Reagan Nielsen is a passionate, 24-year-old woman who works as the Midwest Regional Coordinator for Students for Life of America. Reagan was raised in a pro-life family and spent her early years outside abortion facilities with her parents.
Later, as a student at the University of Missouri, she noticed how rarely she saw pregnant girls on campus. She knew her classmates were getting pregnant but many either felt abortion was their only option or decided to leave school because they lacked the resources needed to succeed as a pregnant student. Reagan started a pro-life group on her campus to help address that issue. Years later, she now works with 140 groups of pro-life students throughout five states in the Midwest.
Reagan recently traveled to New York and walked the red carpet at the Tribeca Film Festival. She was there to view the documentary she’s featured in, Abortion: Stories Women Tell. The film is directed by Emmy-winning filmmaker Tracy Droz Tragos, along with HBO Films. The film’s premise is to tell the stories of 32 Missouri women who’ve been affected by abortion or involved in the movement to advance or abolish it.
Abortion: Stories Women Tell is focused on the state of Missouri, which currently has one open abortion facility – a Planned Parenthood in the city of St. Louis. Missouri is filmmaker Tracy Droz Trago’s home state, which is why she chose the location. I interviewed Reagan, who informed me the film makes the case that the 72-hour waiting period for women seeking an abortion in Missouri is a challenge to them. Reagan made it clear that the film has a pro-abortion bias and was “disappointed to see the angle” of Abortion: Stories Women Tell. Reagan was told the film would be balanced and it was sadly not.
“They talk a lot about abortion stories,” Reagan told me. They even found a religious clergy that supports abortion, a minister who told one of his congregants God approved of her choosing abortion. Reagan said, “The real point of the film was to focus on the difficulty of women accessing abortion because of the 72-hour waiting period in Missouri and also to destigmatize abortion.”
Reagan was initially concerned about being a part of the film because she didn’t know what to expect. “I wasn’t sure how we would be portrayed,” she told me. Sadly, the film didn’t give enough attention to the amazing work pro-lifers like Reagan are doing to help pregnant women on campus. However, in spite of her disappointment with the film’s editing and focus, Reagan said she felt like she had to do this film. “I felt confident in myself,” she said. She knew it would be important for a young pro-life person to be shown in the film and respected the fact that they were at least reaching out to include other voices and was grateful she was chosen to share her story.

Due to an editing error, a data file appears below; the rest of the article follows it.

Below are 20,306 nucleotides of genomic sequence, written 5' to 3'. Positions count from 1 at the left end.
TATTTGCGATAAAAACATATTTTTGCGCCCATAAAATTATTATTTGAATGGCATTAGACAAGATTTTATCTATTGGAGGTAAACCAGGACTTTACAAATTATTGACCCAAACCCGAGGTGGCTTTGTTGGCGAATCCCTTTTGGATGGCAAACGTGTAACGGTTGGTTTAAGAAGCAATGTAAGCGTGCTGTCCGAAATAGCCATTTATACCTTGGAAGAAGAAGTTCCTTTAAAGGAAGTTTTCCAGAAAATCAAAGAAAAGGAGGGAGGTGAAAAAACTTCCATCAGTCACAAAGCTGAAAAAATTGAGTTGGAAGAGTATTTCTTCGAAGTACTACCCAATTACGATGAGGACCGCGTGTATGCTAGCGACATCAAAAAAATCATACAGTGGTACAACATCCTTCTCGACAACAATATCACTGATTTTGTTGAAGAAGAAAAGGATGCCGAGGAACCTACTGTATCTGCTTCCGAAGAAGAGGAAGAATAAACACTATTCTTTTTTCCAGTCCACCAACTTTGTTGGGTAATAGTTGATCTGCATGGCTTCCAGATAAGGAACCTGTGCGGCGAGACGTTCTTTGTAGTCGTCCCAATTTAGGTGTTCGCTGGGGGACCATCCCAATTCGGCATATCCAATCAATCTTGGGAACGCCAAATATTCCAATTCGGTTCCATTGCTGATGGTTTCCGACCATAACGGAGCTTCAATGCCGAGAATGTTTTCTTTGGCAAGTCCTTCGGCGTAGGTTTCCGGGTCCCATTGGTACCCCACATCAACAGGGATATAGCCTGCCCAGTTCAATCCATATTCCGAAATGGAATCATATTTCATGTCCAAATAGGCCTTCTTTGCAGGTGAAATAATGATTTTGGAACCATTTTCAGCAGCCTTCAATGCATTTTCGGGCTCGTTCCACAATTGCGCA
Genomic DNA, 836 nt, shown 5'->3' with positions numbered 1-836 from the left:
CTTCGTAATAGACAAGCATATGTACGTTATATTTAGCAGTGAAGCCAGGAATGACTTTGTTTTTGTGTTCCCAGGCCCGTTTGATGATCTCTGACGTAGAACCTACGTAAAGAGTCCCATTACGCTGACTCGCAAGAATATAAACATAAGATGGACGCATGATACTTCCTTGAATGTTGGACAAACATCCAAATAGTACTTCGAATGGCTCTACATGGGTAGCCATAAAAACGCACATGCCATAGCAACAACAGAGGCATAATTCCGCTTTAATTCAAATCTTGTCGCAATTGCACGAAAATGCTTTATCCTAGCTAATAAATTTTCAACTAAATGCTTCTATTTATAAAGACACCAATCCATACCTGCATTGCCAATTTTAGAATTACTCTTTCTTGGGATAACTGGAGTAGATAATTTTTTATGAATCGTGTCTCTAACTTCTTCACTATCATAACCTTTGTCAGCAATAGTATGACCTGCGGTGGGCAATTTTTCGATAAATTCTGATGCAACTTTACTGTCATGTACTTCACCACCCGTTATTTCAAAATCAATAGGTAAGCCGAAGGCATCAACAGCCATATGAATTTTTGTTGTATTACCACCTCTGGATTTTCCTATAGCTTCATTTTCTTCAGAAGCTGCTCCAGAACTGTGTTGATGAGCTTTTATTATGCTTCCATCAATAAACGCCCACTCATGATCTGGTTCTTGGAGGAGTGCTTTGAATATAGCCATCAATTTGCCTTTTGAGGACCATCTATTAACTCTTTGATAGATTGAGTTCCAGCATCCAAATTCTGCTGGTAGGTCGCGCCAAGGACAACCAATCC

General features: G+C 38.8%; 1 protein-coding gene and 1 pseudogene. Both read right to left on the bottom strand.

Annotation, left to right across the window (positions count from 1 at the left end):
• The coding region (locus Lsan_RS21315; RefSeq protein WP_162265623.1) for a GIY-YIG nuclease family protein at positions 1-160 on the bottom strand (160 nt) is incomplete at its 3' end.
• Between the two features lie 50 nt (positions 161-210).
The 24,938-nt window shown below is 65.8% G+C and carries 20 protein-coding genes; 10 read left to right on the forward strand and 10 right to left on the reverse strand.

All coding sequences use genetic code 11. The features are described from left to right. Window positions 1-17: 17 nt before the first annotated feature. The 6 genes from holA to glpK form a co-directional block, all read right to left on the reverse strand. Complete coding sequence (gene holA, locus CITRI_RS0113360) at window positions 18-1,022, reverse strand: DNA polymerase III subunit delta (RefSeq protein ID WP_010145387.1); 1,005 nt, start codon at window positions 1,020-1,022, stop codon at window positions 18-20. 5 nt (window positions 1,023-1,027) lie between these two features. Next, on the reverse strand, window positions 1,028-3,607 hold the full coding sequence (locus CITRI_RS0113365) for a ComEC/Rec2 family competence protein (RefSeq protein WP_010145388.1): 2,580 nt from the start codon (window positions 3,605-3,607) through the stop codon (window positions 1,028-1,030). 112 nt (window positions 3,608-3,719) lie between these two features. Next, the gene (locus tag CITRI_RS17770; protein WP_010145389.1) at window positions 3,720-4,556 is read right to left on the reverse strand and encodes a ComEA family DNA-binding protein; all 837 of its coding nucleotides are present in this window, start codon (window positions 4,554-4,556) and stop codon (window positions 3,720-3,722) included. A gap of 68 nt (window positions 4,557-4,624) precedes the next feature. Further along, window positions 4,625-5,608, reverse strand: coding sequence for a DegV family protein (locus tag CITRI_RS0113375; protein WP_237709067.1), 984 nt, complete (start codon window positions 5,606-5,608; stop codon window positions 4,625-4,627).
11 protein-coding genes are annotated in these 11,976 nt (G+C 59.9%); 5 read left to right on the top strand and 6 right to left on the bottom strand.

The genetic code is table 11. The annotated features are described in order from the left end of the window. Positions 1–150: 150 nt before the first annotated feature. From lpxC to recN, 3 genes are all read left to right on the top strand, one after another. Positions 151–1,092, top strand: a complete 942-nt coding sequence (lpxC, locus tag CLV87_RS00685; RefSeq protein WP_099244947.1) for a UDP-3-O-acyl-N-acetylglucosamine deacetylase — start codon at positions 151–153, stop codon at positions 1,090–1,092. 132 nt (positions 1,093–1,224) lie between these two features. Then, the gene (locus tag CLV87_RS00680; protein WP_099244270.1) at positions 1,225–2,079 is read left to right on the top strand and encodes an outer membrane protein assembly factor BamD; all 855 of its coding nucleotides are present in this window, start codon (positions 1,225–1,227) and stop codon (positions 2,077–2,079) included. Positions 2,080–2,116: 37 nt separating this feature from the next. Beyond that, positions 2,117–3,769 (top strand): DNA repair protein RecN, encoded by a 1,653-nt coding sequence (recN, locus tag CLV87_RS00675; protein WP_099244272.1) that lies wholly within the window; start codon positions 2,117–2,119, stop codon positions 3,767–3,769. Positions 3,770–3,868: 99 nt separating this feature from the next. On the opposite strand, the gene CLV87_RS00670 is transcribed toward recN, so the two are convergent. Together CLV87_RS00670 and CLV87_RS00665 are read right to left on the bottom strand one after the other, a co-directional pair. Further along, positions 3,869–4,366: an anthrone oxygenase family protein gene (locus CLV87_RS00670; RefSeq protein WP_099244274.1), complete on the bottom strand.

I asked Reagan if she thought the film would be worthwhile for pro-lifers to watch, even though it has an obvious bias. She said, “I think it’s worth watching if you go into it knowing there is a slant. I think it’s important for us to recognize what a woman is feeling in her moment of crisis. Sometimes we don’t think about the woman. That woman is hurting and scared. This is the perfect example for us to see where women are at.” Reagan also said it is important for pro-lifers to see both positive and negative portrayals of those who stand against abortion. Seeing the negative portrayals can help us to become more compassionate as a movement.
After the film festival, Reagan flew home and had an opportunity to sit next to the abortionist featured in the film on their plane ride. The abortionist recognized her and was impressed by the way Reagan handled herself in the film. There were some pro-life protesters filmed who yelled at women entering abortion facilities. Reagan responded to women differently and the abortionist took note of that. They had an interesting and civil conversation for the entire two-and-half hour flight. Although they didn’t agree on abortion, only God knows what good can come forth from their conversation. Reagan is keeping the abortionist in her prayers and heart.
We live in a world that is full of darkness, but Reagan is a shining light in her generation. Her passion and love exudes through that film and I hope everyone who sees it is moved by the compassion and courage of this brave pro-life woman.